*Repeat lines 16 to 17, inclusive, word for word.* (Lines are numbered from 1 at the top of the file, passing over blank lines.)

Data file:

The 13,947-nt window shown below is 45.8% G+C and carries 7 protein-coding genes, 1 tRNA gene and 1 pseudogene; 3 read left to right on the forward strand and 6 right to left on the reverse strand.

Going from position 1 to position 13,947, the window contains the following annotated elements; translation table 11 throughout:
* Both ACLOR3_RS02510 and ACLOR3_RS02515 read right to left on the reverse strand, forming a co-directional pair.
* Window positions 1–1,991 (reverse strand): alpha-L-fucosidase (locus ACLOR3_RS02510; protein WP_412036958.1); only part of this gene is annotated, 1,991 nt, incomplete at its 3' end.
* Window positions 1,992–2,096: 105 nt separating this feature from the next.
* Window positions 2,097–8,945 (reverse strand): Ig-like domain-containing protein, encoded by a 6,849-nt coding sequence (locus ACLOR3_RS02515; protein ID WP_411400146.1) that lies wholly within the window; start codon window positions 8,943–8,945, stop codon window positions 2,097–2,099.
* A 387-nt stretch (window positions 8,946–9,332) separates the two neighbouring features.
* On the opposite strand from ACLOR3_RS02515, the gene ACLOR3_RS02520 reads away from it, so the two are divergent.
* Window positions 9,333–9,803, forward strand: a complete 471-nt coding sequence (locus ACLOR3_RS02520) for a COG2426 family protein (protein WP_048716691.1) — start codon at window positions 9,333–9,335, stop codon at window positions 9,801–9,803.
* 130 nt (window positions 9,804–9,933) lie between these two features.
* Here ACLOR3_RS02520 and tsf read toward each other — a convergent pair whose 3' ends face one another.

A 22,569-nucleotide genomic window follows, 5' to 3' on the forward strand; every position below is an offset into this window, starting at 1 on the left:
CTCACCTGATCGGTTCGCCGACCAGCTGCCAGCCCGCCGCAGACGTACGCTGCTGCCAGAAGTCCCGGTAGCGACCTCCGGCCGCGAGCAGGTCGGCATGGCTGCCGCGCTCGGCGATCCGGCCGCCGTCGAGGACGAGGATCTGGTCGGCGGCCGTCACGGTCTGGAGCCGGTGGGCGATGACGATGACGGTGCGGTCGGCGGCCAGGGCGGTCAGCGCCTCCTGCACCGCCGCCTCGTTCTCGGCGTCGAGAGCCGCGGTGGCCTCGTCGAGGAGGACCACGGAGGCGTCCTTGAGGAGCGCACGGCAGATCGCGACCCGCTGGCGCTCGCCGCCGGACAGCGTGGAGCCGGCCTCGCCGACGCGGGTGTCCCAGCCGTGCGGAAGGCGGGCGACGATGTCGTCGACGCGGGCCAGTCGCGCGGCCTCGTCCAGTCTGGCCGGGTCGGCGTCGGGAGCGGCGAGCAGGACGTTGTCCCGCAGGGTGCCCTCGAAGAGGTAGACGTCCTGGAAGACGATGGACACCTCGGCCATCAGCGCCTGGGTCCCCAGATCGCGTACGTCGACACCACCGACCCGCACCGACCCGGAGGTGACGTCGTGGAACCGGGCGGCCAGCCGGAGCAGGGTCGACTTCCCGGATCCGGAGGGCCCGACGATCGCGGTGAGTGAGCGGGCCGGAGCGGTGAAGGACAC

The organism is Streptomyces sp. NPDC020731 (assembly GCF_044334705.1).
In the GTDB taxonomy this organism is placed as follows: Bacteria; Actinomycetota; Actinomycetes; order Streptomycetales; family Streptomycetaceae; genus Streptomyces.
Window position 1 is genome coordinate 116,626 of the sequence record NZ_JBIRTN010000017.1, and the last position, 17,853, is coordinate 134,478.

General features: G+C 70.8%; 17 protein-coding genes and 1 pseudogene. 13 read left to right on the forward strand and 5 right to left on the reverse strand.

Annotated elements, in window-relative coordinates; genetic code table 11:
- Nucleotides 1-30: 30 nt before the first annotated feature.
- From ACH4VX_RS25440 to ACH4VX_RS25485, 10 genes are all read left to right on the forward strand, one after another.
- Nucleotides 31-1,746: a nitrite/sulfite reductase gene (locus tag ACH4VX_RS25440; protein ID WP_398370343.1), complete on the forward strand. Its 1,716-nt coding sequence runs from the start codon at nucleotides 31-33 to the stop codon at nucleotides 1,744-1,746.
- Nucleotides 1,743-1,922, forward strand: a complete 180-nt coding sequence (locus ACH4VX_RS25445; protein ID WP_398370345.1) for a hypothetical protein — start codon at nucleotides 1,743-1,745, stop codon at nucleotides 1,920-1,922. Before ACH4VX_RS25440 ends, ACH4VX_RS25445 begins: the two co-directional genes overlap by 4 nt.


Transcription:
Window position 1 is genome coordinate 116,626 of the sequence record NZ_JBIRTN010000017.1, and the last position, 17,853, is coordinate 134,478.

General features: G+C 70.8%; 17 protein-coding genes and 1 pseudogene. 13 read left to right on the forward strand and 5 right to left on the reverse strand.